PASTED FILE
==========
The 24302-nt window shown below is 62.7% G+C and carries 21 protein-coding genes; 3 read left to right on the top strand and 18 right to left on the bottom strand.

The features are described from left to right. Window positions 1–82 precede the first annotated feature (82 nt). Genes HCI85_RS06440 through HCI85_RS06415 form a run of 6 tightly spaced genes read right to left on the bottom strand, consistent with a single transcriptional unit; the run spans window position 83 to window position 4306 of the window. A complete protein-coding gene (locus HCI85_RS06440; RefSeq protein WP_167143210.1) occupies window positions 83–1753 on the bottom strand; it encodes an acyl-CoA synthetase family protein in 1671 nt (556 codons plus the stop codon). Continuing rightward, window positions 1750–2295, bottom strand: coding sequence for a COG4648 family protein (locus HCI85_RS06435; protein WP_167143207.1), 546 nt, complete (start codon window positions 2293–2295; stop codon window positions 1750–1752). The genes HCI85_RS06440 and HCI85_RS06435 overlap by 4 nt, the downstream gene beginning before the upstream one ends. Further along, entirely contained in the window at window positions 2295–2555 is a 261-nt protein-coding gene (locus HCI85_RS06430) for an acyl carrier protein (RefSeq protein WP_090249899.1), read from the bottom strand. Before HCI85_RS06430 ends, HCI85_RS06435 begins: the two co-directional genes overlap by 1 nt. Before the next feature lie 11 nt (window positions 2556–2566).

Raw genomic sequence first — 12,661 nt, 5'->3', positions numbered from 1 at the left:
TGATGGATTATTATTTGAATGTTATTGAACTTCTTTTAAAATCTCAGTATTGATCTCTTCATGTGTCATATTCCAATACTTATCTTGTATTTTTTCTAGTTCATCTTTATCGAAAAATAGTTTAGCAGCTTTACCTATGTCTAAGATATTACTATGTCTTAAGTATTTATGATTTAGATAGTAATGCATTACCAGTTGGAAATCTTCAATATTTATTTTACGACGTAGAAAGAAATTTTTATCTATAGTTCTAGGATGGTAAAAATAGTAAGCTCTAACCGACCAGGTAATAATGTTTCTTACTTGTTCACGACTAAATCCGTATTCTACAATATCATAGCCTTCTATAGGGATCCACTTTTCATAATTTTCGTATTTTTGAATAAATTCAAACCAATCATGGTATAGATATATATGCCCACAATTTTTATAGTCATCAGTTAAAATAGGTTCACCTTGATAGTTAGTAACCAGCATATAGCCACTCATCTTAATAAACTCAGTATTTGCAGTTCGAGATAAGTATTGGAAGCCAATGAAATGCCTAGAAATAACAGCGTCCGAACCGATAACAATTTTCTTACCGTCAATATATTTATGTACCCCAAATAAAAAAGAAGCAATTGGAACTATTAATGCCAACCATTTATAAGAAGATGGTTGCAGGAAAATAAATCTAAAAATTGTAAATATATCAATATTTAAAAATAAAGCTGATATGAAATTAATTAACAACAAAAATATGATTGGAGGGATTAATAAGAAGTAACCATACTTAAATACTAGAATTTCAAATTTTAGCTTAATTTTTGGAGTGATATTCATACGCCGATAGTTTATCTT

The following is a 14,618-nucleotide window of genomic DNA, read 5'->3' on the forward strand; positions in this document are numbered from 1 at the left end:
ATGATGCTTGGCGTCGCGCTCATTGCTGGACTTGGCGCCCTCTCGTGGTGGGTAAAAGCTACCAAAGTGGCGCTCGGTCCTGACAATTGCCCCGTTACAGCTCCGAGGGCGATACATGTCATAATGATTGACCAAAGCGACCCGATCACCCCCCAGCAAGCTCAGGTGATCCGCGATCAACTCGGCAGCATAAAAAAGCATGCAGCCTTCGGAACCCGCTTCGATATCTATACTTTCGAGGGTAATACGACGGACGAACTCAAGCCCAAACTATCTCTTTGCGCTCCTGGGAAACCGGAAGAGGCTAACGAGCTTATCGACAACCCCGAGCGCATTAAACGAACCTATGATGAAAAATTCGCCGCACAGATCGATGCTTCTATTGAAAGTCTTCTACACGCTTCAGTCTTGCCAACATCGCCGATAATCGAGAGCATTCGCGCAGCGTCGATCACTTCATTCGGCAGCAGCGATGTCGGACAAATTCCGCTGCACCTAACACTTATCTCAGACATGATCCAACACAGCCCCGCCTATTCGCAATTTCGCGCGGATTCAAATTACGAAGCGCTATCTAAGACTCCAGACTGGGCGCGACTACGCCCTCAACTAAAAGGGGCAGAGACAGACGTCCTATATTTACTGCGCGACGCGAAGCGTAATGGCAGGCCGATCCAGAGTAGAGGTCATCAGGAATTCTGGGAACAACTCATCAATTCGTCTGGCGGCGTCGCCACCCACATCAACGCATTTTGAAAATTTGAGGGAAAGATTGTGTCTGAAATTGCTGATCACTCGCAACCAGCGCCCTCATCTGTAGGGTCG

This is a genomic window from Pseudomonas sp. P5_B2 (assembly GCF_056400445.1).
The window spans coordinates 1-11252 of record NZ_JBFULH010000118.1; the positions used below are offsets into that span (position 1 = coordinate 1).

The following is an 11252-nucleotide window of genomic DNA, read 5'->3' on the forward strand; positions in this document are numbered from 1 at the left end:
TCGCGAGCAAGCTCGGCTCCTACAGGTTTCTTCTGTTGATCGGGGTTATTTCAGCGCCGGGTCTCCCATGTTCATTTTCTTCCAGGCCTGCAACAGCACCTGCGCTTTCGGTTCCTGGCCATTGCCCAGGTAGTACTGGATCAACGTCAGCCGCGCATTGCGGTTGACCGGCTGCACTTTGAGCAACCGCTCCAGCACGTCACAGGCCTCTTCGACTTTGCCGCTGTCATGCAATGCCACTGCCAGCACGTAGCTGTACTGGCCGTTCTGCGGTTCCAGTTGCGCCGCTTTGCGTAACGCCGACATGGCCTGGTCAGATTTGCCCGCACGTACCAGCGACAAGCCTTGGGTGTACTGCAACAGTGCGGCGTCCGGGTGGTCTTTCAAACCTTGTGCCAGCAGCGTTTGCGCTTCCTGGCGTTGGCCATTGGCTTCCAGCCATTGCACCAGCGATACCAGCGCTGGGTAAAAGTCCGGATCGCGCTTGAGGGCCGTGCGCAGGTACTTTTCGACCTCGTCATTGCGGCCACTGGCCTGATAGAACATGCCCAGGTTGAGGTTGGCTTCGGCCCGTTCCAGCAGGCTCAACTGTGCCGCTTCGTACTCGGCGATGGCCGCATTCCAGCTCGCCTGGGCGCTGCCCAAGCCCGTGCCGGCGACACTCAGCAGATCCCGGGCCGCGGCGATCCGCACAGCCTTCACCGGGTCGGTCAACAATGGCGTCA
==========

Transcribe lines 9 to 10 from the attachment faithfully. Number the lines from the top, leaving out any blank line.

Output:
The following is an 11252-nucleotide window of genomic DNA, read 5'->3' on the forward strand; positions in this document are numbered from 1 at the left end:
TCGCGAGCAAGCTCGGCTCCTACAGGTTTCTTCTGTTGATCGGGGTTATTTCAGCGCCGGGTCTCCCATGTTCATTTTCTTCCAGGCCTGCAACAGCACCTGCGCTTTCGGTTCCTGGCCATTGCCCAGGTAGTACTGGATCAACGTCAGCCGCGCATTGCGGTTGACCGGCTGCACTTTGAGCAACCGCTCCAGCACGTCACAGGCCTCTTCGACTTTGCCGCTGTCATGCAATGCCACTGCCAGCACGTAGCTGTACTGGCCGTTCTGCGGTTCCAGTTGCGCCGCTTTGCGTAACGCCGACATGGCCTGGTCAGATTTGCCCGCACGTACCAGCGACAAGCCTTGGGTGTACTGCAACAGTGCGGCGTCCGGGTGGTCTTTCAAACCTTGTGCCAGCAGCGTTTGCGCTTCCTGGCGTTGGCCATTGGCTTCCAGCCATTGCACCAGCGATACCAGCGCTGGGTAAAAGTCCGGATCGCGCTTGAGGGCCGTGCGCAGGTACTTTTCGACCTCGTCATTGCGGCCACTGGCCTGATAGAACATGCCCAGGTTGAGGTTGGCTTCGGCCCGTTCCAGCAGGCTCAACTGTGCCGCTTCGTACTCGGCGATGGCCGCATTCCAGCTCGCCTGGGCGCTGCCCAAGCCCGTGCCGGCGACACTCAGCAGATCCCGGGCCGCGGCGATCCGCACAGCCTTCACCGGGTCGGTCAACAATGGCGTCA